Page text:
3) I facilitated a conversation on online teaching and learning best practices
I was struck by the deep and broad interest in online learning as a
means of both student engagement and continued professional development
for educators.  Barbara Treacy, the Director of EdTech Leaders Online
a capacity building program for K-12 organizations, among other
educators, joined in the conversation, along with other teachers who
are designing educational experiences.  Barbara posted their checklist for educators designing their own online courses  as well as basic tips for online facilitation.    Sean Musselman posted a podcast summarizing the session

I am still processing the event, but I am glad that I was able to have conversations with educators about our open Educational Technologist  opportunity, want to check out the mind map that David Warlick posted 
would like to thank all of my peers at Educon for making it such a
wonderful event, to Chris Lehmann, and the teachers, students and
parents at SLA and of course, Kristen Sosulski and the NYU-SCPS for
giving me something to talk about.

Facebook Gets Pushy with Friend Coaching

Has anyone noticed that Facebook's suggestions are becoming more aggressive? Perhaps their new tagline could be "Facebook, your digital friend coach: We help you find friends, provide guidance on how to connect with them and never let you forget a birthday."  Sometimes the reminders have a sad quality about them.  Today, I was prompted to help a friend find more friends–is there something that triggers this prompt?  FriendSuggestions


Then there are the paternal reminders, "you haven't spoken with Jack in a while, send him a message,"  Forget that Jack used to taunt me about my height in high school, "Hey Jack, what up bro?"   And then there's the seamlessly unlimited supply of friend suggestions, and despite how inane they are, I can't resist clicking on them.  I wrote earlier on the Five Phases of Facebook, and I'm still at acceptance.  I am grateful for friends tagging good reads, sharing reactions to the season finale of Dexter, or encouraging folks to support health care reform, or same sex marriage, but I remain perplexed by the stream of quizzes, and Farmville updates.  I'm also struck by the conversations that start here.  My college consitutional law classmate debating with my Parisian neighbor out here in the 'burbs.   Facebook, where worlds collide.    How's your Facebook experience these days?  Love it?  Hate it?  Can't imagine life without it?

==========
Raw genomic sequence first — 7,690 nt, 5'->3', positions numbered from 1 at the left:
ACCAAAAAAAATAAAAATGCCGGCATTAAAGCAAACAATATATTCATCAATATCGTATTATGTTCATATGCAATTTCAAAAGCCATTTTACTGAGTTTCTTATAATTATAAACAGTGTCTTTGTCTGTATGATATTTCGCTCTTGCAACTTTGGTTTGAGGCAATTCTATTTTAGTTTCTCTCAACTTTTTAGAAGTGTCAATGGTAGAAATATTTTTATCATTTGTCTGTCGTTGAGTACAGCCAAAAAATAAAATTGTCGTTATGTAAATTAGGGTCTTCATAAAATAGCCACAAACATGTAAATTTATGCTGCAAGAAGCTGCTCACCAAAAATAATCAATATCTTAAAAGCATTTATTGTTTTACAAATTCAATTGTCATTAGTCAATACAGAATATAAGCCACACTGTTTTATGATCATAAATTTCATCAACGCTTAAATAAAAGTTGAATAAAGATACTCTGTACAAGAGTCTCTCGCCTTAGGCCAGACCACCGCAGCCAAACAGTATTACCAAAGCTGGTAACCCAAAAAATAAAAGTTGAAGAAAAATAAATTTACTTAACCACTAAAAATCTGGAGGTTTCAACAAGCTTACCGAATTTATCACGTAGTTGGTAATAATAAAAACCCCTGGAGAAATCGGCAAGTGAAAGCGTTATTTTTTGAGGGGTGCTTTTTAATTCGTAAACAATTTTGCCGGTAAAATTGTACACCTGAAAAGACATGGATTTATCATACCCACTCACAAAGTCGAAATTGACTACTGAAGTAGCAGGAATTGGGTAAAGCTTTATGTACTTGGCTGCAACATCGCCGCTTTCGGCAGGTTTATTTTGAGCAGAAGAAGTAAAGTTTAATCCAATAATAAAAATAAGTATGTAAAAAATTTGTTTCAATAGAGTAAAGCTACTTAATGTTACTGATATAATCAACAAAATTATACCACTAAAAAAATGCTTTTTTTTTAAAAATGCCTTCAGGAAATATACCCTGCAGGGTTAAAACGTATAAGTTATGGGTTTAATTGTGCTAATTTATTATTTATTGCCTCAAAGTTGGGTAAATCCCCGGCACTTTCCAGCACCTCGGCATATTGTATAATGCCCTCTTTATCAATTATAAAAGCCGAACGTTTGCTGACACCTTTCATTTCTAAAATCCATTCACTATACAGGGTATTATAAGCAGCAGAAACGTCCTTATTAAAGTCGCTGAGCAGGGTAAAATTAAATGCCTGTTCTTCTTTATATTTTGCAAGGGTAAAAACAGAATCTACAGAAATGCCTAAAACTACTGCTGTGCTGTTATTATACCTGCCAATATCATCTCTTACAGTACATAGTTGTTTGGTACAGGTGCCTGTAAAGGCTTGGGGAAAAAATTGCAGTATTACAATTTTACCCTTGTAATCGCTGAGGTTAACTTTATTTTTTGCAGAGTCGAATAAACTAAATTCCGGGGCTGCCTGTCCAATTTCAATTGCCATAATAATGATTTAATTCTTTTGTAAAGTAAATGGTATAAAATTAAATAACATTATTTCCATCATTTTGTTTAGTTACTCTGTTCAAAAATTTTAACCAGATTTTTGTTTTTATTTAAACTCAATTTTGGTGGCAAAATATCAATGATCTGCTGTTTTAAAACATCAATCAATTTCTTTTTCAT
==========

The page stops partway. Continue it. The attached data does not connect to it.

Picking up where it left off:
Classical Music Rocks: Zander Explains Why

I’m coming out of the rock and pop closet and declaring my love for classical music. Benjamin Zander, a conductor gave this talk on how classical music speaks to all of us at the Technology, Entertainment and Design Conference. He’s managed to explain how classical music is magic in a way that I’ve never heard before. This talk is as much about leadership and our shared humanity as it is about music–very much worth watching and listening too–as are the other TED talks. They are indeed “ideas worth spreading.”

Innocents Do Good

Robert Strauss, a former Peace Corps Country Director recently opined in the New York Times that “For the Peace Corps, the number of volunteers has always trumped the quality of their work, perhaps because the agency fears that an objective assessment of its impact would reveal that while volunteers generate good will for the United States, they do little or nothing to actually aid development in poor countries. The agency has no comprehensive system for self-evaluation, but rather relies heavily on personal anecdote to demonstrate its worth.” He argued that the Peace Corps sends too many recent college grads who lack the skills to do their jobs. I disagree with Strauss and wrote the following response. Other letters both agreed and disagreed with his assessment. Perhaps it’s not fair to generalize from one’s own experience–which goes for Strauss and me.